- The Upload: Your tech news briefing for Monday, July 6
- Leak of ZeusVM malware building tool might cause botnet surge
- Italian surveillance software maker, Hacking Team, allegedly breached
- Bitcoin glitch expected to abate as software upgrades continue
- The week in security: Australian governments, telcos least trusted to protect personal data
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PayPal is fine-tuning its policies after a recently announced plan to make unsolicited prerecorded calls and texts to users drew questions and concerns from customers, regulators and consumer advocates.
A lawsuit alleging that security software from Avira improperly blocked downloads of a software bundle that presented itself primarily as an Angry Birds-style game has been dismissed.
Facebook wants to squeeze as much growth as it can out of its popular Messenger app, even if that means foregoing Facebook.
Twitter has moved well beyond its foundation of 140-character messages. The site will now host videos that play automatically in users' feeds.
It would have been easy enough for Dunkin' Donuts to dismiss the Internet phenomenon "Dressgate" as irrelevant to its brand. What, after all, could an online debate over optical illusions and the color of a dress possibly have to do with pastry and coffee?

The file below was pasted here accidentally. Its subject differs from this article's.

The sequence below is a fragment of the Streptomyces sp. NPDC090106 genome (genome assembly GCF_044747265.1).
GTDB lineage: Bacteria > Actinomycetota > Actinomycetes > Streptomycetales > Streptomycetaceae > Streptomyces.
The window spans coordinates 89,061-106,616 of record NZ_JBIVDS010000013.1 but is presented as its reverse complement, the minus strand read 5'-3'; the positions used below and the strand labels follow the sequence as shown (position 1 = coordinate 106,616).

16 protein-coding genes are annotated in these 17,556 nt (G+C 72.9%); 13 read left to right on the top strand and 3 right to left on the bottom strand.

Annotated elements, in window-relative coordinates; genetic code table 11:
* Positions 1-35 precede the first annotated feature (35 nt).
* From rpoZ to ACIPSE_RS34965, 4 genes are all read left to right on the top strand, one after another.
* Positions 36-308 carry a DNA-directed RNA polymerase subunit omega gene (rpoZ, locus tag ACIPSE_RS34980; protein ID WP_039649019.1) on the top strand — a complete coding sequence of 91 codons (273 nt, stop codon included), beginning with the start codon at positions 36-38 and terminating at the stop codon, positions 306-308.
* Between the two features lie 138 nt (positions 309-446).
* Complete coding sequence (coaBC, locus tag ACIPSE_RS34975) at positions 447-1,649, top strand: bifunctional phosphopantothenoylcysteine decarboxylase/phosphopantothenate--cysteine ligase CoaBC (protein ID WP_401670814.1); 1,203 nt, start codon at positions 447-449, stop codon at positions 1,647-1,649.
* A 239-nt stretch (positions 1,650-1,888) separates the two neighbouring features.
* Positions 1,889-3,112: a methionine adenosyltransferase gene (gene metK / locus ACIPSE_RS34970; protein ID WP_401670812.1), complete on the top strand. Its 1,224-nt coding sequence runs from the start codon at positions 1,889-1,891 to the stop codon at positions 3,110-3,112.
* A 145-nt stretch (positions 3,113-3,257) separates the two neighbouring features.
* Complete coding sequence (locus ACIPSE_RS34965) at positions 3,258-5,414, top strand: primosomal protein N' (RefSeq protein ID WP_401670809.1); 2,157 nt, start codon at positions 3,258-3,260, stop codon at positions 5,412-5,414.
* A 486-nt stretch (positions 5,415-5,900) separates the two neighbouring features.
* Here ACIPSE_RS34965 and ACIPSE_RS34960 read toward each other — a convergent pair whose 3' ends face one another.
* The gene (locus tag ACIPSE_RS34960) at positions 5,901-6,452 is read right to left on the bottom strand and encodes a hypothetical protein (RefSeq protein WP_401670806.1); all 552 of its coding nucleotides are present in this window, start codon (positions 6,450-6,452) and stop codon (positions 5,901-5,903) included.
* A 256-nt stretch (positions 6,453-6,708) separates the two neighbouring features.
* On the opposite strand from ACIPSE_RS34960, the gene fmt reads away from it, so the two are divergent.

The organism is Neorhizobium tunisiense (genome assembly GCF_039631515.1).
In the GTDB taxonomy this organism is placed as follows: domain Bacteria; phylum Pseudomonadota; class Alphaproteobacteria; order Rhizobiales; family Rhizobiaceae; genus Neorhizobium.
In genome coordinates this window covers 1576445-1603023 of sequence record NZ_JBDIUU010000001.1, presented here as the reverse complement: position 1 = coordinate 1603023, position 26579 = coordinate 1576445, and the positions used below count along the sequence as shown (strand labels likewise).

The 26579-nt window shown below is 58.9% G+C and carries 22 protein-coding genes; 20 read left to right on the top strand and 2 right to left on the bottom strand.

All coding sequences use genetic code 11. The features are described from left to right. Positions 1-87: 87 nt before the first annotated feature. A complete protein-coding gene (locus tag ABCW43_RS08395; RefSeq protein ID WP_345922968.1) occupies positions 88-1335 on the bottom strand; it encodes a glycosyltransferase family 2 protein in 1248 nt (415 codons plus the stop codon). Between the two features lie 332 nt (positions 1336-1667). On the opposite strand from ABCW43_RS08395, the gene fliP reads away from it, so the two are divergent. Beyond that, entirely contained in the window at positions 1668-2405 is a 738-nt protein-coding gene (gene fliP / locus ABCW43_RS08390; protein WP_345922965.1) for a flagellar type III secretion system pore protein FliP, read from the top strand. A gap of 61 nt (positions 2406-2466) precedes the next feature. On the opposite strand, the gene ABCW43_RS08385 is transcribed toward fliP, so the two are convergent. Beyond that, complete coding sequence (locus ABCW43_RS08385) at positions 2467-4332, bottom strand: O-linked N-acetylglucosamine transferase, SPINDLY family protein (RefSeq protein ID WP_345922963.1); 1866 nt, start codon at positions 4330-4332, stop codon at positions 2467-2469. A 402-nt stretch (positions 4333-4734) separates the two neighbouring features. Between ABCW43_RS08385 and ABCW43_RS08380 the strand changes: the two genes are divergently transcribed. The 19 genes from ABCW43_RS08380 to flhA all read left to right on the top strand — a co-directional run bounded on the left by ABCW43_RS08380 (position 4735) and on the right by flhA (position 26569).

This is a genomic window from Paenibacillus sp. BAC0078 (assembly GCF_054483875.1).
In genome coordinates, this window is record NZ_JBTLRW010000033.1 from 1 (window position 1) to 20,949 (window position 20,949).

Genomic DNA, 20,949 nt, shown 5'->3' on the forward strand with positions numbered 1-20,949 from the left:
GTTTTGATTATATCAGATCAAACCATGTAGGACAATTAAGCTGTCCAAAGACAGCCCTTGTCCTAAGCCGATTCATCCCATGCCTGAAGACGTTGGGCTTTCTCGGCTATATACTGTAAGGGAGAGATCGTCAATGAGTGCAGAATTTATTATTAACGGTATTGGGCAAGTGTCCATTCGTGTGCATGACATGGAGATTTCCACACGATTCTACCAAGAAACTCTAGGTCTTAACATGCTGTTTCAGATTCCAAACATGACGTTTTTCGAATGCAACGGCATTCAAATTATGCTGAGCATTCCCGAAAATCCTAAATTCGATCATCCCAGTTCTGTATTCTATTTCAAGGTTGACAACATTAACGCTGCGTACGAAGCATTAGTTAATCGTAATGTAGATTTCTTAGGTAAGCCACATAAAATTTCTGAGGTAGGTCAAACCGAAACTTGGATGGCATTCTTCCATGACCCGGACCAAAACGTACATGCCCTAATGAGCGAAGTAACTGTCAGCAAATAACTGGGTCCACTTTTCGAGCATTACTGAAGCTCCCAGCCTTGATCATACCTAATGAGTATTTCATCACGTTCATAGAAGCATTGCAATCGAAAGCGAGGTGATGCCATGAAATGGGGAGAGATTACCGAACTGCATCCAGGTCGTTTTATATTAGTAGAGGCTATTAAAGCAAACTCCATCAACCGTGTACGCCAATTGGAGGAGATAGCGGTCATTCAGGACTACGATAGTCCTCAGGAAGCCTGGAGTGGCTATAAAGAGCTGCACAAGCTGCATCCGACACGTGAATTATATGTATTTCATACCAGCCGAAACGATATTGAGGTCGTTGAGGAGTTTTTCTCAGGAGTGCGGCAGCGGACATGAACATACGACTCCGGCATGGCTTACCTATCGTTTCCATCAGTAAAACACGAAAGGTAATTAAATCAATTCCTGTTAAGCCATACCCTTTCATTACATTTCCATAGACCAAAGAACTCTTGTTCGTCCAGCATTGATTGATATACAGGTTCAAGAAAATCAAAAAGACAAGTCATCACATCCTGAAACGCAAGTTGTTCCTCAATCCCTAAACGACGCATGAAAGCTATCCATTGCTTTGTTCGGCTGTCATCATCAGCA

Running a news website that is solely dependent on advertising for revenue means that ninemsn owner Mi9 has to mine customer data to engage in behavioural targeting.
The U.S. Federal Trade Commission's antitrust settlement with Google will create few changes in the way the company operates, both critics and fans of the deal said.
Oracle surprised many tech industry observers by announcing Thursday it would pay US$871 million for marketing automation software vendor Eloqua. The move seemed a bit unlikely given the amount of sales and marketing software Oracle already had.
Facebook, which had been in the doghouse with Wall Street since it went public, wowed investors with its third-quarter report on Tuesday, in particular with its improvements and early results in the crucial mobile market.
Have you ever found yourself in an unfamiliar city with no clue about where to go and what to see? What if you could just hold up your phone, snap pictures of your surroundings, and discover interesting local restaurants and landmarks? With augmented-reality apps, you can do just that. But advertisers are jumping on the trend as well, so the same application that reveals intriguing potential destinations might also bombard you with ads for nearby fast-food chains. Can augmented reality actually be useful for consumers, or is it simply another way for corporations to get a hand in your wallet?
- Humans again to blame for latest accidents involving Google autonomous cars
- Microsoft offers researchers $500K to work on HoloLens
- Microsoft is just days away from wrapping up Windows 10
- iPhone 7 rumor rollup: Apple's just going to have all the money, production revs up
- Cisco invests in virtual networker